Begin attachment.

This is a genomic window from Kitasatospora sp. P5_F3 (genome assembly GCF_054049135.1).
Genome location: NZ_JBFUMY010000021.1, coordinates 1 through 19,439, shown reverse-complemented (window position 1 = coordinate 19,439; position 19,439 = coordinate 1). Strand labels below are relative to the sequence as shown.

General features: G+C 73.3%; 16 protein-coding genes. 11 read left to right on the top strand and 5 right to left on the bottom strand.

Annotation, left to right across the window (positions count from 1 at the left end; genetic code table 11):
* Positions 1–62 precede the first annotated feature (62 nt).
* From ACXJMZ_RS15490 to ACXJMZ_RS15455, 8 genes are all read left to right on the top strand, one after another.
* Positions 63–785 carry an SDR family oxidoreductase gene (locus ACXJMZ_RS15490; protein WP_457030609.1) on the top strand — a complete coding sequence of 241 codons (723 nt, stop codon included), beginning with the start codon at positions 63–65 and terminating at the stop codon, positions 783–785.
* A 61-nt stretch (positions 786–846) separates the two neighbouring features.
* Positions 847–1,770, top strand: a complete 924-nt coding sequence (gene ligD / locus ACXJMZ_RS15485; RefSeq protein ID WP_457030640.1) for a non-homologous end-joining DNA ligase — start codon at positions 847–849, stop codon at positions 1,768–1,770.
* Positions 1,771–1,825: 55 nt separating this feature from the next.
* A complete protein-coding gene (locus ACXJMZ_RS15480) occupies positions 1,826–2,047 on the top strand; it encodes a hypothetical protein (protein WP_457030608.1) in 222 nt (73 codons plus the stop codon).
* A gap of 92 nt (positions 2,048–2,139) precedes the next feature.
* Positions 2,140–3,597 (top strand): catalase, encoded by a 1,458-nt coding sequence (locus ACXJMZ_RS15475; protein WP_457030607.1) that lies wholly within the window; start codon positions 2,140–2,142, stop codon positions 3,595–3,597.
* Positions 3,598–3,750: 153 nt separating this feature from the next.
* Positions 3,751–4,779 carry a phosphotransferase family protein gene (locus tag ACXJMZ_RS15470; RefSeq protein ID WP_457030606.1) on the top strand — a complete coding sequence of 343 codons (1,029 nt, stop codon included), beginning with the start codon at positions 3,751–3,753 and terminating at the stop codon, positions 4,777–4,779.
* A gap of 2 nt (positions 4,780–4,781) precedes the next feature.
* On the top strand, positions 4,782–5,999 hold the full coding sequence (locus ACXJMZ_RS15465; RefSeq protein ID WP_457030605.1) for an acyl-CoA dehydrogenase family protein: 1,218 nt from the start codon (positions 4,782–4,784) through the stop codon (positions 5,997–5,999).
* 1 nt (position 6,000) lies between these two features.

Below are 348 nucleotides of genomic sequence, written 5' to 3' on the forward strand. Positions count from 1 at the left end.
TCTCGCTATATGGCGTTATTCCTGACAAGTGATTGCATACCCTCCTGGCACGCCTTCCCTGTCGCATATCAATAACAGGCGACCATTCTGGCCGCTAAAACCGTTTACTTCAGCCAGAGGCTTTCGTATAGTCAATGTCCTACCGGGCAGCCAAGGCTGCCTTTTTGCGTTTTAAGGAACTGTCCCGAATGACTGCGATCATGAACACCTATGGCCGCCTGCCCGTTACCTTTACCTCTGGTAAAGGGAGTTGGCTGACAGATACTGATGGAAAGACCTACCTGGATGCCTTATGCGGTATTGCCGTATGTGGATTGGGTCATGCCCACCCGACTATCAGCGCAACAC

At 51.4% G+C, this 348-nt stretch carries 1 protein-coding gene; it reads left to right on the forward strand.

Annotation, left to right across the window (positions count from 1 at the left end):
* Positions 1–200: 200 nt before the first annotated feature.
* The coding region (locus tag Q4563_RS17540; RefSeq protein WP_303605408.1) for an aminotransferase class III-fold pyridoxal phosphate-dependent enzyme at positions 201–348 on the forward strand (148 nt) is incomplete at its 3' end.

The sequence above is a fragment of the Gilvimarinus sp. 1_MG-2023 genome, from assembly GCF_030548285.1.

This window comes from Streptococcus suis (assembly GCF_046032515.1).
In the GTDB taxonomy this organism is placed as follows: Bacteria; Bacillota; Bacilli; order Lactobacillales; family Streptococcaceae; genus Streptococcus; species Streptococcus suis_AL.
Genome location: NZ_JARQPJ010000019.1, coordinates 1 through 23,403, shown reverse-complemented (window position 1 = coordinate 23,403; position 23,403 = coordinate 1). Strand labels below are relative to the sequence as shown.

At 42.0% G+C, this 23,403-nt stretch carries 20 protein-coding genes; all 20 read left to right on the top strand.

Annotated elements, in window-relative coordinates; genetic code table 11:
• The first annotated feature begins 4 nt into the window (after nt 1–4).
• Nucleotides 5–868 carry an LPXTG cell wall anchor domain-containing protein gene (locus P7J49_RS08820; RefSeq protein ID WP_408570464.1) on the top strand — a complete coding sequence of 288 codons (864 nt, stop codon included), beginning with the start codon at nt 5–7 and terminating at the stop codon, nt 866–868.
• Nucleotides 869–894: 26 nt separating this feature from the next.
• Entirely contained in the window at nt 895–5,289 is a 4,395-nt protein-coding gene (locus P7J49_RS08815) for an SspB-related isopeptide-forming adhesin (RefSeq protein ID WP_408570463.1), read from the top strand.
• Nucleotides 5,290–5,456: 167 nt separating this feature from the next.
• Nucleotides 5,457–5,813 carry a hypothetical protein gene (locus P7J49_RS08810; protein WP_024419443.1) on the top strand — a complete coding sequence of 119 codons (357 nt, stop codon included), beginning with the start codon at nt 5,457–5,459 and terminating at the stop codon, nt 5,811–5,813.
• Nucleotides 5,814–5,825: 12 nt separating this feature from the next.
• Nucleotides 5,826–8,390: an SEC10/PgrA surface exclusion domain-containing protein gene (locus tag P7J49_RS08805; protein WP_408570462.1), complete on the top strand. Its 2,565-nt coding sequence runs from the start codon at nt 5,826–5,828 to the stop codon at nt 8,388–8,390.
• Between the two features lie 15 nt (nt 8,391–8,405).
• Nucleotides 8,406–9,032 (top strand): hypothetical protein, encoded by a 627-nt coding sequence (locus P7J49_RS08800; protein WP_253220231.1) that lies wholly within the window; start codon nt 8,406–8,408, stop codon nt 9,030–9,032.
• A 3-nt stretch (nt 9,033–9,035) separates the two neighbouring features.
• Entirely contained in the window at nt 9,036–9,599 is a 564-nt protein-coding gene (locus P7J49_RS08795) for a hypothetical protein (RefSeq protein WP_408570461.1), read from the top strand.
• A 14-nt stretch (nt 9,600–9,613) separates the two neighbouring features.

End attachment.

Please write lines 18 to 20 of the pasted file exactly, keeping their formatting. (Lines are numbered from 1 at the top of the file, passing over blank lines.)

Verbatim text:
* 1 nt (position 6,000) lies between these two features.

Below are 348 nucleotides of genomic sequence, written 5' to 3' on the forward strand. Positions count from 1 at the left end.
TCTCGCTATATGGCGTTATTCCTGACAAGTGATTGCATACCCTCCTGGCACGCCTTCCCTGTCGCATATCAATAACAGGCGACCATTCTGGCCGCTAAAACCGTTTACTTCAGCCAGAGGCTTTCGTATAGTCAATGTCCTACCGGGCAGCCAAGGCTGCCTTTTTGCGTTTTAAGGAACTGTCCCGAATGACTGCGATCATGAACACCTATGGCCGCCTGCCCGTTACCTTTACCTCTGGTAAAGGGAGTTGGCTGACAGATACTGATGGAAAGACCTACCTGGATGCCTTATGCGGTATTGCCGTATGTGGATTGGGTCATGCCCACCCGACTATCAGCGCAACAC